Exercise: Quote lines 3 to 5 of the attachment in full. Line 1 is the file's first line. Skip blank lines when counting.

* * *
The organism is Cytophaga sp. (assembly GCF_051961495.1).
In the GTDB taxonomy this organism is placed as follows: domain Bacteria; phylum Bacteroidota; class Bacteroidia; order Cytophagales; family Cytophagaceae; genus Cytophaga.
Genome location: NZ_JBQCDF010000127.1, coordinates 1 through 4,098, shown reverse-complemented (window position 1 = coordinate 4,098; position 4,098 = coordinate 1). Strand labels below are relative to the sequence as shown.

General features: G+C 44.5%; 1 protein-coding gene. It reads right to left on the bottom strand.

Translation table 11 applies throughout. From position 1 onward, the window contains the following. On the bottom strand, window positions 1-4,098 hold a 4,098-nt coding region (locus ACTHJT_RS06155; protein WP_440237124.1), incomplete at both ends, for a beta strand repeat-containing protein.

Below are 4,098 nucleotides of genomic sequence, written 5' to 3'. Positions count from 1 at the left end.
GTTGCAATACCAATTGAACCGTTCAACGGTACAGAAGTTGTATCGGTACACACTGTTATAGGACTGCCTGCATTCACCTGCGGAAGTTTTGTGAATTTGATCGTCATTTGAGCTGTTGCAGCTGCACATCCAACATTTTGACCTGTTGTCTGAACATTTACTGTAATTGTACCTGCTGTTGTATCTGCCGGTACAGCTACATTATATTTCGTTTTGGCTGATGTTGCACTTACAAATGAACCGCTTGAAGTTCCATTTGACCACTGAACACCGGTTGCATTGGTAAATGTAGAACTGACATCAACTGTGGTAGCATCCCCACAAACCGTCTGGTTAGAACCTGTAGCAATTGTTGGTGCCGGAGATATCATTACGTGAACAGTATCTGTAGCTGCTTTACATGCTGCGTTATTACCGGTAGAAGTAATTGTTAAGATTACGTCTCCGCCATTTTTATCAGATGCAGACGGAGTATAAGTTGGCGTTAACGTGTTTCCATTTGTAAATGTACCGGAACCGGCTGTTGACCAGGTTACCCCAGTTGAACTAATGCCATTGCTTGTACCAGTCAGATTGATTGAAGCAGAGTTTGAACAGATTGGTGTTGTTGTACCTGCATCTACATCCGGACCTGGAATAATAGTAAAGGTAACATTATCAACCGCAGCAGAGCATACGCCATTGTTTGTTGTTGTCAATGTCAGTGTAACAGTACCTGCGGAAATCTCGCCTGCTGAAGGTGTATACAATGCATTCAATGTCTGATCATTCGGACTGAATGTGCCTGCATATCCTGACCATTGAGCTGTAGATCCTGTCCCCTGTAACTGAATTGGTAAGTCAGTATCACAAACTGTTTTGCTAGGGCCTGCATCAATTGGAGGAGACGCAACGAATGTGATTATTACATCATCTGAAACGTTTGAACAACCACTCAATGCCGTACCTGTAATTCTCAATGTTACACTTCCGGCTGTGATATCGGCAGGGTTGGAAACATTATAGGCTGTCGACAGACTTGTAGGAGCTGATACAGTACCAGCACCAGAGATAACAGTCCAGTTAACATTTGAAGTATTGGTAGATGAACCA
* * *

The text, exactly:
Genome location: NZ_JBQCDF010000127.1, coordinates 1 through 4,098, shown reverse-complemented (window position 1 = coordinate 4,098; position 4,098 = coordinate 1). Strand labels below are relative to the sequence as shown.

General features: G+C 44.5%; 1 protein-coding gene. It reads right to left on the bottom strand.

Translation table 11 applies throughout. From position 1 onward, the window contains the following. On the bottom strand, window positions 1-4,098 hold a 4,098-nt coding region (locus ACTHJT_RS06155; protein WP_440237124.1), incomplete at both ends, for a beta strand repeat-containing protein.